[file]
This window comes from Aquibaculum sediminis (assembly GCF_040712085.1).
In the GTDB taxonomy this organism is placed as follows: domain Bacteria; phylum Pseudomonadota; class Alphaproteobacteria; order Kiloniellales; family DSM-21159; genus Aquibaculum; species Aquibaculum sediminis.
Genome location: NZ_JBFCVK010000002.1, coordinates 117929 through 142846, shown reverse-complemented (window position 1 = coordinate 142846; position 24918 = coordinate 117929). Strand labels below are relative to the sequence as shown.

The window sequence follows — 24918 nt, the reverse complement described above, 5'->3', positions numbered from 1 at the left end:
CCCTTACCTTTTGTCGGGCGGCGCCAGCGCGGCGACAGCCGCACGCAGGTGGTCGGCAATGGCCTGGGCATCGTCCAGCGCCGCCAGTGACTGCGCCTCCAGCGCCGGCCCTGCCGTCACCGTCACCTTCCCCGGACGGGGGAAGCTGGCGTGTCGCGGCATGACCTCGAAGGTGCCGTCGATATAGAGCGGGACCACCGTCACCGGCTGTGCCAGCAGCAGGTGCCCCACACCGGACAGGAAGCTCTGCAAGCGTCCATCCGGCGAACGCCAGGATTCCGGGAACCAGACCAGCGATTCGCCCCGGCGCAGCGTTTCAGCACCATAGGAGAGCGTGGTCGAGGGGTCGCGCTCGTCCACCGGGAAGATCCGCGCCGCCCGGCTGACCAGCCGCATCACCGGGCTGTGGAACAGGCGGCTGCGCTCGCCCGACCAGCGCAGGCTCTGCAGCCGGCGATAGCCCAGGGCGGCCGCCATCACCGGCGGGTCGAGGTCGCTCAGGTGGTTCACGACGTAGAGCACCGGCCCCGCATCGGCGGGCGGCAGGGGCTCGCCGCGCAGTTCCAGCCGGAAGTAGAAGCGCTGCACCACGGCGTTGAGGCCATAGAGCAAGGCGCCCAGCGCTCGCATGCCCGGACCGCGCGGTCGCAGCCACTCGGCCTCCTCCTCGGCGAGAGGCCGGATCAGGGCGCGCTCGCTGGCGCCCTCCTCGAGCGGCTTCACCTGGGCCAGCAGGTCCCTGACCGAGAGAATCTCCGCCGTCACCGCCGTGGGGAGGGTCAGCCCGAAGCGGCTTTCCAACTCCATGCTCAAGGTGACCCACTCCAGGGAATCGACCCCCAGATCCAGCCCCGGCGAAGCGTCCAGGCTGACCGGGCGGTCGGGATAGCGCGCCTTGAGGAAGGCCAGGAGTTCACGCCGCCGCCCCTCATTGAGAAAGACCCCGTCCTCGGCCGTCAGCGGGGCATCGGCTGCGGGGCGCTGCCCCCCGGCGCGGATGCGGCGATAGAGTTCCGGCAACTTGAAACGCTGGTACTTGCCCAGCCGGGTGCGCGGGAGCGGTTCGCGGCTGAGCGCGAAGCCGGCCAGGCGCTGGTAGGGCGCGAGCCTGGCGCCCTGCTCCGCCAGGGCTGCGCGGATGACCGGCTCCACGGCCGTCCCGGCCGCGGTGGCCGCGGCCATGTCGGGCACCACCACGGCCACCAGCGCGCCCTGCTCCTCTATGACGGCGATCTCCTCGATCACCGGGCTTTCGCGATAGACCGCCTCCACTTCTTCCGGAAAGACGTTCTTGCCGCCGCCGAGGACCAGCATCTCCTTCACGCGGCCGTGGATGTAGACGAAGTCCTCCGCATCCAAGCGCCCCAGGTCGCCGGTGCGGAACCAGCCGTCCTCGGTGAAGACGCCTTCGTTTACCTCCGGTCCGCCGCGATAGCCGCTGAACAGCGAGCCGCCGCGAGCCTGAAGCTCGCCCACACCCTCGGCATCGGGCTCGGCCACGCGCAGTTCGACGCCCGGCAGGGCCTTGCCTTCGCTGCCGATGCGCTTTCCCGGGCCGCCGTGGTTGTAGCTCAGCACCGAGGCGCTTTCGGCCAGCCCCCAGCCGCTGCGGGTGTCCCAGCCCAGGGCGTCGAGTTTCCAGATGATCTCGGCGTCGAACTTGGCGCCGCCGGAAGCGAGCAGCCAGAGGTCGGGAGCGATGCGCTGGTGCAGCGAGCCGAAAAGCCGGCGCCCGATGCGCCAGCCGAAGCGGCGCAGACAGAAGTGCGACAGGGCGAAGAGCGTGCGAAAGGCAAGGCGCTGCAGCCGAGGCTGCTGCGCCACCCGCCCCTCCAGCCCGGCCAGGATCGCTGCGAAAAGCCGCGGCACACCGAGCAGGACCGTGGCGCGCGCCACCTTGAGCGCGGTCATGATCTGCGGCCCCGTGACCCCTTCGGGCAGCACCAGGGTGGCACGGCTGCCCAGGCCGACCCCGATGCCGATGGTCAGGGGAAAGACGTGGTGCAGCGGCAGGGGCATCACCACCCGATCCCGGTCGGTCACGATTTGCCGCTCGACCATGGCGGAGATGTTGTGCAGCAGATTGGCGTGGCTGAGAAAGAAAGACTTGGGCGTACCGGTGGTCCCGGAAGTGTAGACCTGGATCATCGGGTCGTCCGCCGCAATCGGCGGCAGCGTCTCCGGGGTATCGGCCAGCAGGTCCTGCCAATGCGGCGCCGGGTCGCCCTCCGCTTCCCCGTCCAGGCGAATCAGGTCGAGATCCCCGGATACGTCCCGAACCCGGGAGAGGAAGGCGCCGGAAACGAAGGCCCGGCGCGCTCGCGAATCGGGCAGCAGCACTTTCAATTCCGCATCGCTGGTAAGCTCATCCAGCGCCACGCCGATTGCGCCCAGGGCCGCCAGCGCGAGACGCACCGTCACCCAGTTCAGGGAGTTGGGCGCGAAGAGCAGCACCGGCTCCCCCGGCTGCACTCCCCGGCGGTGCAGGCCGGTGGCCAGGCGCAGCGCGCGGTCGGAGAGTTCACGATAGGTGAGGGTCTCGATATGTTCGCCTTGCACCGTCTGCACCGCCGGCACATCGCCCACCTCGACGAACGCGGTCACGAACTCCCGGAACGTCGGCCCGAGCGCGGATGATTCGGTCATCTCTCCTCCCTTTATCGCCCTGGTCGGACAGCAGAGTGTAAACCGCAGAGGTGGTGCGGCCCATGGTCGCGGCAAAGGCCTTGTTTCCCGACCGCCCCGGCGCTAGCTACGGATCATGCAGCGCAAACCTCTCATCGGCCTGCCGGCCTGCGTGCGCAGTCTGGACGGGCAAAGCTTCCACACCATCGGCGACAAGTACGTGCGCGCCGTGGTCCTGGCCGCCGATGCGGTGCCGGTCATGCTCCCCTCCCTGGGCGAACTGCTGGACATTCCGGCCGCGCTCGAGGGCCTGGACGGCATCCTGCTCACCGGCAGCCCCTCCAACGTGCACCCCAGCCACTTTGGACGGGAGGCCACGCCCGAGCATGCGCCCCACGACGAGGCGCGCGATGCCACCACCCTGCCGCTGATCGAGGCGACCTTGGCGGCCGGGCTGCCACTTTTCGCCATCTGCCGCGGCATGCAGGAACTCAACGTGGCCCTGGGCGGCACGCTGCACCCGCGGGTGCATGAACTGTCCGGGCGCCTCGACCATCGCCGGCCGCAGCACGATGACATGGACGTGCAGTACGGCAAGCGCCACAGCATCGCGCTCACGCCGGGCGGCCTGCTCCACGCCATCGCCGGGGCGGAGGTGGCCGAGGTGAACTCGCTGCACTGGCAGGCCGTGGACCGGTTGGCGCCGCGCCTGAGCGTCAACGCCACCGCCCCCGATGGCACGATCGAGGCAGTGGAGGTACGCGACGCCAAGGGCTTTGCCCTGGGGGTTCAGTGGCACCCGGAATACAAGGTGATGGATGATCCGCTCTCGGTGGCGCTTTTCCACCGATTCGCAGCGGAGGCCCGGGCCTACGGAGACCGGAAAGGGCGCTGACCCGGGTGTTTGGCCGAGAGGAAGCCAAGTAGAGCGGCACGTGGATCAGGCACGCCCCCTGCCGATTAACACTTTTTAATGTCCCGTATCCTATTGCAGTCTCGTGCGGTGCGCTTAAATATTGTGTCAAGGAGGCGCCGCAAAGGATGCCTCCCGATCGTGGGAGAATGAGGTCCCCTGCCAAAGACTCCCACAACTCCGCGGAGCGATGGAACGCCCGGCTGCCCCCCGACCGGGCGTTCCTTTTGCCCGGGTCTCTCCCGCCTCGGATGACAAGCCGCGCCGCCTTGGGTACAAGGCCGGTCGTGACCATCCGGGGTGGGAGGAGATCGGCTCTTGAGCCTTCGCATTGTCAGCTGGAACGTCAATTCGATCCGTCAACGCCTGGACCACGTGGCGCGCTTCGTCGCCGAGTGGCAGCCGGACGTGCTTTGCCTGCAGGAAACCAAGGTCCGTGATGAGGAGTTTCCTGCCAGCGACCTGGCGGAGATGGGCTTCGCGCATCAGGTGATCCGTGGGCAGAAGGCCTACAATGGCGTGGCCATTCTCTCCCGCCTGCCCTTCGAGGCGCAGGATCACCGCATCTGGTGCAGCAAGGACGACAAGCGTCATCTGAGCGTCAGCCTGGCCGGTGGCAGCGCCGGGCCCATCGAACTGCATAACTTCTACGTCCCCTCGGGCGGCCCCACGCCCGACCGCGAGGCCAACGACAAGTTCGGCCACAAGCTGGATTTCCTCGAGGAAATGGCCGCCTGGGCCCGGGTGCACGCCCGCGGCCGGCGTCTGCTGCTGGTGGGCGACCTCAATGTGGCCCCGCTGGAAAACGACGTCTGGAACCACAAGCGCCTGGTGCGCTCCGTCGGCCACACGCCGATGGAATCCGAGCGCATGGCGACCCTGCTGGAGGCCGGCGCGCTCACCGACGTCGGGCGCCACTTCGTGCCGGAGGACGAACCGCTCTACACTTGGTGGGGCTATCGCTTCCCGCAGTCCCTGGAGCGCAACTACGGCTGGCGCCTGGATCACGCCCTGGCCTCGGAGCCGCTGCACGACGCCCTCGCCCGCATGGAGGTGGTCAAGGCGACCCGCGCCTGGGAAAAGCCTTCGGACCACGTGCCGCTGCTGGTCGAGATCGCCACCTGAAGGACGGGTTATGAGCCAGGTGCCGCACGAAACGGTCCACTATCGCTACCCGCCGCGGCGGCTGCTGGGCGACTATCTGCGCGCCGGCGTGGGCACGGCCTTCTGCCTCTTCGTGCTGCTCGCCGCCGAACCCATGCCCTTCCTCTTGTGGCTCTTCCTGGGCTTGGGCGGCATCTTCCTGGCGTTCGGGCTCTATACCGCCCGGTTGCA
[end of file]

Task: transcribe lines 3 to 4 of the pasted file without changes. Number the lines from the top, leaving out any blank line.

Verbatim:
Genome location: NZ_JBFCVK010000002.1, coordinates 117929 through 142846, shown reverse-complemented (window position 1 = coordinate 142846; position 24918 = coordinate 117929). Strand labels below are relative to the sequence as shown.

The window sequence follows — 24918 nt, the reverse complement described above, 5'->3', positions numbered from 1 at the left end: